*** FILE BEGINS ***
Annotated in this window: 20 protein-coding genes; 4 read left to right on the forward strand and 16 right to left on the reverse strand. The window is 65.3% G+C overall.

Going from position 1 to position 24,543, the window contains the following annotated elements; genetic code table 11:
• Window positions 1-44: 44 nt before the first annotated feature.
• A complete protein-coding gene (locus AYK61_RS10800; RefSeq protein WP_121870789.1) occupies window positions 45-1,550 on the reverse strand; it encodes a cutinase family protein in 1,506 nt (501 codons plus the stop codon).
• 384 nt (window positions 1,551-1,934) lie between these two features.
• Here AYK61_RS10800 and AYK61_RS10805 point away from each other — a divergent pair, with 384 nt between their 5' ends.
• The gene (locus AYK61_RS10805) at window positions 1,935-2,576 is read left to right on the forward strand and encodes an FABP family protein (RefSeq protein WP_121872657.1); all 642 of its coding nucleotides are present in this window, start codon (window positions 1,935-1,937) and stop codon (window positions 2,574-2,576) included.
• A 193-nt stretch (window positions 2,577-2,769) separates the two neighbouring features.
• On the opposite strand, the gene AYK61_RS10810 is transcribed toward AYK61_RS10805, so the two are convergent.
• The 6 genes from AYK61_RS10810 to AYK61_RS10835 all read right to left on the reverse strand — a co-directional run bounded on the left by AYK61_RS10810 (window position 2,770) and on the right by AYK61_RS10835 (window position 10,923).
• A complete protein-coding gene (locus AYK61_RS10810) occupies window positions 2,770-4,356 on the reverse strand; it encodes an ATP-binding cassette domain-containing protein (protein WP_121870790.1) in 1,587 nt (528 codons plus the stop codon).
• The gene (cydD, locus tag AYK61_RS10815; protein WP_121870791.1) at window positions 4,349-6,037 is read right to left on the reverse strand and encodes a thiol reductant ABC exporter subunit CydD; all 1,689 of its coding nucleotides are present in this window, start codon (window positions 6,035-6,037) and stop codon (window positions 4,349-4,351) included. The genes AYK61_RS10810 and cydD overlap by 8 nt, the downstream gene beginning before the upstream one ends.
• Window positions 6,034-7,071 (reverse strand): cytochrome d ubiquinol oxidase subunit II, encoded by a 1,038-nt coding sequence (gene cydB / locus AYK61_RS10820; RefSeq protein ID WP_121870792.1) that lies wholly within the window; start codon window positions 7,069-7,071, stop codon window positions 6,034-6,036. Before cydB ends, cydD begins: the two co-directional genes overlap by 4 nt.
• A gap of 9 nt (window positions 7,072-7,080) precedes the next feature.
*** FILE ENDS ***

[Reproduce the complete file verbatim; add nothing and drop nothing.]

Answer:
Annotated in this window: 20 protein-coding genes; 4 read left to right on the forward strand and 16 right to left on the reverse strand. The window is 65.3% G+C overall.

Going from position 1 to position 24,543, the window contains the following annotated elements; genetic code table 11:
• Window positions 1-44: 44 nt before the first annotated feature.
• A complete protein-coding gene (locus AYK61_RS10800; RefSeq protein WP_121870789.1) occupies window positions 45-1,550 on the reverse strand; it encodes a cutinase family protein in 1,506 nt (501 codons plus the stop codon).
• 384 nt (window positions 1,551-1,934) lie between these two features.
• Here AYK61_RS10800 and AYK61_RS10805 point away from each other — a divergent pair, with 384 nt between their 5' ends.
• The gene (locus AYK61_RS10805) at window positions 1,935-2,576 is read left to right on the forward strand and encodes an FABP family protein (RefSeq protein WP_121872657.1); all 642 of its coding nucleotides are present in this window, start codon (window positions 1,935-1,937) and stop codon (window positions 2,574-2,576) included.
• A 193-nt stretch (window positions 2,577-2,769) separates the two neighbouring features.
• On the opposite strand, the gene AYK61_RS10810 is transcribed toward AYK61_RS10805, so the two are convergent.
• The 6 genes from AYK61_RS10810 to AYK61_RS10835 all read right to left on the reverse strand — a co-directional run bounded on the left by AYK61_RS10810 (window position 2,770) and on the right by AYK61_RS10835 (window position 10,923).
• A complete protein-coding gene (locus AYK61_RS10810) occupies window positions 2,770-4,356 on the reverse strand; it encodes an ATP-binding cassette domain-containing protein (protein WP_121870790.1) in 1,587 nt (528 codons plus the stop codon).
• The gene (cydD, locus tag AYK61_RS10815; protein WP_121870791.1) at window positions 4,349-6,037 is read right to left on the reverse strand and encodes a thiol reductant ABC exporter subunit CydD; all 1,689 of its coding nucleotides are present in this window, start codon (window positions 6,035-6,037) and stop codon (window positions 4,349-4,351) included. The genes AYK61_RS10810 and cydD overlap by 8 nt, the downstream gene beginning before the upstream one ends.
• Window positions 6,034-7,071 (reverse strand): cytochrome d ubiquinol oxidase subunit II, encoded by a 1,038-nt coding sequence (gene cydB / locus AYK61_RS10820; RefSeq protein ID WP_121870792.1) that lies wholly within the window; start codon window positions 7,069-7,071, stop codon window positions 6,034-6,036. Before cydB ends, cydD begins: the two co-directional genes overlap by 4 nt.
• A gap of 9 nt (window positions 7,072-7,080) precedes the next feature.